Dispatches from London: JW Anderson

For those who like to be constantly surprised...


Nothing is predictable at JW Anderson. He may pinball from stripped-back modernism to full-tilt 1980s  - as in the last two seasons - but whatever’s inspired his furtive mind, you can guarantee that he will have asked himself the following: ‘Am I doing enough? Is it relevant now?’ Meaning that whatever he comes up with will have been pushed to the limit. And then some.

With that in mind, silhouettes were pumped to the max or second-skin-like to the point of ‘airtight’. Leg ‘o’ mutton sleeves collided with a squiggle print ‘on repeat’ (think art by Keith Haring) and voluminous trousers (think disco pants) were drawn in with elastic above  spike-heeled booties.



Fabrics, purposefully, didn’t look like what they were: shirting appeared to be leather, leather looked like rubber, and knitwear, well, it didn’t look like it originated from a sheep. There was also a hyper-modern fabric, strangely spongy, that came in laminated-to-the-skin trousers which would’ve flared around the ankle had they not been strapped thereabouts with ties, lest any air should escape.  He’d also taken in new pieces (for him) – the pencil skirt, those ballooning sleeves, lingerie, big shoulders – to create a ‘hyper femininity, with a certain sternness’, some of which had emanated from the 1940s, he said.

The thrust of it all was the Martin Scorsese-directed documentary with writer and cultural commentator Fran Lebowitz (who could be heard speaking on the soundtrack). ‘She was talking about creativity and what it meant now,’ said Anderson. And so he’d embraced the idea that creativity must be of the moment, or in the moment. ‘This was an exercise in not compromising,’ he added. Which he didn’t appear to have done either, on any level.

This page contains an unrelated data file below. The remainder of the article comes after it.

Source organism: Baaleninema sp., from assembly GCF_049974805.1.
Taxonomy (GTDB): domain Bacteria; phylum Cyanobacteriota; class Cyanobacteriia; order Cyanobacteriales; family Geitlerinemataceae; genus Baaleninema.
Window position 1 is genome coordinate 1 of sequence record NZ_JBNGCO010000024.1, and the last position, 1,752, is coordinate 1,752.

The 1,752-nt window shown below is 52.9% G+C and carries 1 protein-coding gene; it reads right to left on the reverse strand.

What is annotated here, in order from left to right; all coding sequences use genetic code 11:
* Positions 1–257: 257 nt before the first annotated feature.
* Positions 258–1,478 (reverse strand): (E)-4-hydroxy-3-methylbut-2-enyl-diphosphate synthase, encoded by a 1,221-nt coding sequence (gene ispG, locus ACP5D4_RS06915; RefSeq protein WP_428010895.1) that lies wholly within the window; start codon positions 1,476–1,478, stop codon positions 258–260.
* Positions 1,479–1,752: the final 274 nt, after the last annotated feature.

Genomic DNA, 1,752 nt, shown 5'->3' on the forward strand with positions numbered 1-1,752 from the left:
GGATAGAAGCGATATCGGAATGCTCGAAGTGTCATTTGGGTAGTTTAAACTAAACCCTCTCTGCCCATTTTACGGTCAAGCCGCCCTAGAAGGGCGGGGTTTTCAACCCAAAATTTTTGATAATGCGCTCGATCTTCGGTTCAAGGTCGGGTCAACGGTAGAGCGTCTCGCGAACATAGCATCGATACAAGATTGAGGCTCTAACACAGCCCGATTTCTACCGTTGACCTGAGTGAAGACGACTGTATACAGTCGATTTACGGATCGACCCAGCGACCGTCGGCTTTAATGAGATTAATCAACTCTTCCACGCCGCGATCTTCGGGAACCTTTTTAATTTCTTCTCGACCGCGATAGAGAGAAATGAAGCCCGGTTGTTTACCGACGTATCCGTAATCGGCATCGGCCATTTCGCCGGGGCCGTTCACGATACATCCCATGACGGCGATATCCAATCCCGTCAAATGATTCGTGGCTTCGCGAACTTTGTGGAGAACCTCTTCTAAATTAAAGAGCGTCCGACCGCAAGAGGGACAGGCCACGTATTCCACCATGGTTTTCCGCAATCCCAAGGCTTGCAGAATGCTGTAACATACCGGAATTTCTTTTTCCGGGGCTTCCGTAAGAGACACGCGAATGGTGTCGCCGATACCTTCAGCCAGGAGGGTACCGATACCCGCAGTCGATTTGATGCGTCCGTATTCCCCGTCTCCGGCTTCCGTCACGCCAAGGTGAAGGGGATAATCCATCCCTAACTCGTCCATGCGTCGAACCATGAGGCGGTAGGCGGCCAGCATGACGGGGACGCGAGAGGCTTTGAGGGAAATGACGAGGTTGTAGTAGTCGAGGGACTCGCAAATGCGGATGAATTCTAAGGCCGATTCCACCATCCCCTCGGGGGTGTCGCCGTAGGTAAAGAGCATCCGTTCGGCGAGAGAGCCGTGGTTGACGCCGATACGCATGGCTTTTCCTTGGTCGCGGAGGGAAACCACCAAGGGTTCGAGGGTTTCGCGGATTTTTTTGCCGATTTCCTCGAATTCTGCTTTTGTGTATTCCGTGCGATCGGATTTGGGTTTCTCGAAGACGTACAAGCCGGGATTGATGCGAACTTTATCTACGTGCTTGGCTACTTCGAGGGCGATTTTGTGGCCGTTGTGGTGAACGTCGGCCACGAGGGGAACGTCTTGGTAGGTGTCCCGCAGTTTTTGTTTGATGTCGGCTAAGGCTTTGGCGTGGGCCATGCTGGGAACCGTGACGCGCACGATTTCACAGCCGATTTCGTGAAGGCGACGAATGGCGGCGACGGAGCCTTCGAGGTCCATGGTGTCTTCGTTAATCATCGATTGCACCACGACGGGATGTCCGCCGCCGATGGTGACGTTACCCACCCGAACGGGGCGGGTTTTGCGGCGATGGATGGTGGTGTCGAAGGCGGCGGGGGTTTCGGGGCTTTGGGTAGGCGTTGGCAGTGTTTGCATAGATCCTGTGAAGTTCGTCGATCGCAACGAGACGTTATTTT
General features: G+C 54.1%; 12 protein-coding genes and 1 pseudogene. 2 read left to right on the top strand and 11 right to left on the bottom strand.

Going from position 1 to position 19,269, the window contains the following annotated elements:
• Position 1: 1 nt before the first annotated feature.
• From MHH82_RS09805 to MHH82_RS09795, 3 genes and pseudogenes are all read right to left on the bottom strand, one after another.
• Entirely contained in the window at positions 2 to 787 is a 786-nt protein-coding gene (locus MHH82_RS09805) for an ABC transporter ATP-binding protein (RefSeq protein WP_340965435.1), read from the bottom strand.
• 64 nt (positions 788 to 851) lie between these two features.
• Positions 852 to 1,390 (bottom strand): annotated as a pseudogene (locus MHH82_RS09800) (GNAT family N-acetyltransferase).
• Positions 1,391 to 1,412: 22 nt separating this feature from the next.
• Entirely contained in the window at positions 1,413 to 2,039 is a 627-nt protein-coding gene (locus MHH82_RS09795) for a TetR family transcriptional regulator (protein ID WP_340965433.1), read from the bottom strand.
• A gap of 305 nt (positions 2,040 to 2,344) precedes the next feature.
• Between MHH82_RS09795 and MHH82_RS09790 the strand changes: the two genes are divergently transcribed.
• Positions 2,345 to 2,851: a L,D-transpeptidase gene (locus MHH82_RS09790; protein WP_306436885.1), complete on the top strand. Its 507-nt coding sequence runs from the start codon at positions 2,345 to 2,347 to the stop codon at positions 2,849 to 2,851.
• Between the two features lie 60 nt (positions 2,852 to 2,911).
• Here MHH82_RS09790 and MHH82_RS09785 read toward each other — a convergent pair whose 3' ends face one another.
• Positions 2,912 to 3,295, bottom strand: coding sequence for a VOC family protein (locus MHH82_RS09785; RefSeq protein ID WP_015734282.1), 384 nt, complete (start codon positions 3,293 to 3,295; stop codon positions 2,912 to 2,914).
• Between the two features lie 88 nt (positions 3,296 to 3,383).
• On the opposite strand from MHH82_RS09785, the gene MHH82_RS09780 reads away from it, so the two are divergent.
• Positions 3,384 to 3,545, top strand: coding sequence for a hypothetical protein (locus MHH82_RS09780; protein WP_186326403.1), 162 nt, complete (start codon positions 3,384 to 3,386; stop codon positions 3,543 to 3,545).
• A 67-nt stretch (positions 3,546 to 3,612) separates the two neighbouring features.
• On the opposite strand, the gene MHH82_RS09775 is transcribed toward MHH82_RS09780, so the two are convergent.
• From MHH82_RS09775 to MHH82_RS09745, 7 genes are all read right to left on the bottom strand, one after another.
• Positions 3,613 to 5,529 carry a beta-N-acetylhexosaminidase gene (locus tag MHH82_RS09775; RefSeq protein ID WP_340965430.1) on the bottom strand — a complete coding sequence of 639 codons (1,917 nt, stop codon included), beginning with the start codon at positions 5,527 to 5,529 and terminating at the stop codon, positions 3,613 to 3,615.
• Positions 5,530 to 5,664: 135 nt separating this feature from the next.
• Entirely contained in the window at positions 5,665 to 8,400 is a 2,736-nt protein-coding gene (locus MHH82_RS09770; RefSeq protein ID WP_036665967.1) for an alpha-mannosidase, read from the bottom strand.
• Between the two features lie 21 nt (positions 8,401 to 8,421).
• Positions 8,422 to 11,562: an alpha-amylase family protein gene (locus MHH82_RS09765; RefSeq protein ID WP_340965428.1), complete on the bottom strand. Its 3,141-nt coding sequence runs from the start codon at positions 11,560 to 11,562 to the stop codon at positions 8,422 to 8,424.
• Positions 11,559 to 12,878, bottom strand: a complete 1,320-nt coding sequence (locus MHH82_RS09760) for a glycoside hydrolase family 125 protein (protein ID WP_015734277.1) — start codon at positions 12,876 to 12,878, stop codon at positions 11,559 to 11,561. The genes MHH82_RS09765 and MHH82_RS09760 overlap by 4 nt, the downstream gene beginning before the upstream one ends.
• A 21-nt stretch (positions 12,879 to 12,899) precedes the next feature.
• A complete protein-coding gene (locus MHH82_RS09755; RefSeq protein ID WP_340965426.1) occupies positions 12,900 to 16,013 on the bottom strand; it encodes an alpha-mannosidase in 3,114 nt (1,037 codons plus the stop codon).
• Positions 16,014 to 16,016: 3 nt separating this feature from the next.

So whether these were clothes you’d want to wear – and you probably will given that JW is about as cool as they come in London and beyond - is quite another matter. There were some absolutely brilliant pieces – particularly the most stringent in black and cream that relied on cut above all else. And those messenger bags that came two at a time, worn on each hip, will be the sell outs here. It all did as he intended. Pushed at the new. And was indeed creatively in the now.


ELLE Takeaway

1. You will be wearing lingerie – here, bras were hyper modern in strict black – and corsets and camisoles with occasional lace cycling shorts
2. Fabrics don’t look like what they are… see entire show
3. Amazing bags – some of the best came scrunched up in the models’ hands and fastened to the wrist with a serpent like silver coil.

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